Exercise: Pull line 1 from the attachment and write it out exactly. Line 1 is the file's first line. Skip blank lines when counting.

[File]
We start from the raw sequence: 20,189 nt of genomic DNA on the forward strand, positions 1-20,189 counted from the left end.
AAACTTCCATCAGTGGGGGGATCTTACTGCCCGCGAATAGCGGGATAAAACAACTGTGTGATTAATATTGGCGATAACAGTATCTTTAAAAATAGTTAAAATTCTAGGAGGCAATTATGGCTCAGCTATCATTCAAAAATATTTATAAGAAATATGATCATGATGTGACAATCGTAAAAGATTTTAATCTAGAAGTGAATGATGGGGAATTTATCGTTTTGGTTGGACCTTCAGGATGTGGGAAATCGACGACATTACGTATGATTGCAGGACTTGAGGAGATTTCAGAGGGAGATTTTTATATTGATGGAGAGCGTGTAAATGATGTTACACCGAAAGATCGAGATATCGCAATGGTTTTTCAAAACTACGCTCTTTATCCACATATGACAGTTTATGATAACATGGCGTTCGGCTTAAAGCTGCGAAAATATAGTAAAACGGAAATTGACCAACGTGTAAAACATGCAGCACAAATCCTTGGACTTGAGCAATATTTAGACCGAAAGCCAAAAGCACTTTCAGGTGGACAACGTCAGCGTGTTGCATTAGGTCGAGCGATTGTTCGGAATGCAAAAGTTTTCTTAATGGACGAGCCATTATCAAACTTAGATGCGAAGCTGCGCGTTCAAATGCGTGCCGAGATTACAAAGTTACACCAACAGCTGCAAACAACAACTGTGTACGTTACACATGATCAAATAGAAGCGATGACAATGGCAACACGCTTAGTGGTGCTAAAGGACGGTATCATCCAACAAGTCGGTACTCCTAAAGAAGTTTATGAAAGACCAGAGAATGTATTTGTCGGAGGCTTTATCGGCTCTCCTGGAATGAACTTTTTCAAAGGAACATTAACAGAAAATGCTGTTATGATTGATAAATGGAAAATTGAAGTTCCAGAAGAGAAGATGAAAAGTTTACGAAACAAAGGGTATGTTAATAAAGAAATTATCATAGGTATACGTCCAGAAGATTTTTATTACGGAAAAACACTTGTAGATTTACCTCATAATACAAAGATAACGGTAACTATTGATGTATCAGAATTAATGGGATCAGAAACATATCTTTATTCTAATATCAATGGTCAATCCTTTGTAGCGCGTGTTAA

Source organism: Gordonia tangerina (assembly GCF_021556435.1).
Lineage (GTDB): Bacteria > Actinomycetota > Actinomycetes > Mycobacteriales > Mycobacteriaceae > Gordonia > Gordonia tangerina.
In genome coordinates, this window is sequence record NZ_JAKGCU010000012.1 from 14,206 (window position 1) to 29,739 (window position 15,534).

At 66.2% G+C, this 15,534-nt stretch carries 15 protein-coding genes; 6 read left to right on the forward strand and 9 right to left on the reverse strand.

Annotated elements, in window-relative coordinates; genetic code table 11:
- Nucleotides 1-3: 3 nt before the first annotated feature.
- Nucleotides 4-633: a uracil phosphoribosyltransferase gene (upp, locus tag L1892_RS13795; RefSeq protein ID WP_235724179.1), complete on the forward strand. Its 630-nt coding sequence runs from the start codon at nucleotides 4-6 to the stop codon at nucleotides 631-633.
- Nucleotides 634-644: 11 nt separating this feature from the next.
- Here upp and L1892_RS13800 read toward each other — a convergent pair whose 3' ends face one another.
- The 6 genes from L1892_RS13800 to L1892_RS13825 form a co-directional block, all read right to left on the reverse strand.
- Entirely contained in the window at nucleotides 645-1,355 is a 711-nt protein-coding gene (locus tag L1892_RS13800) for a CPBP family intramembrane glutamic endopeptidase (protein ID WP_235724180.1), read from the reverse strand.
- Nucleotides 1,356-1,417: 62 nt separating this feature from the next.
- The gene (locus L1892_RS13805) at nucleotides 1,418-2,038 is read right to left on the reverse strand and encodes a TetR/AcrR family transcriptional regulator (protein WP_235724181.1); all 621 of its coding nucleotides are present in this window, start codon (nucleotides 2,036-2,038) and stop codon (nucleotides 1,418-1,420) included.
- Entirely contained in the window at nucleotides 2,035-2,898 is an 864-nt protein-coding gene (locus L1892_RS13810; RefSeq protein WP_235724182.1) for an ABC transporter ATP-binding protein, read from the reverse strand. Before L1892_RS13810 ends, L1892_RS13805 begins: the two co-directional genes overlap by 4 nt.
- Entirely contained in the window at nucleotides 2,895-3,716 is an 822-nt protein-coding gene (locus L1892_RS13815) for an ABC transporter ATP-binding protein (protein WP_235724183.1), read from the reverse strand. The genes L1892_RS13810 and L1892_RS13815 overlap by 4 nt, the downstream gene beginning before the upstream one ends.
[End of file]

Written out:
We start from the raw sequence: 20,189 nt of genomic DNA on the forward strand, positions 1-20,189 counted from the left end.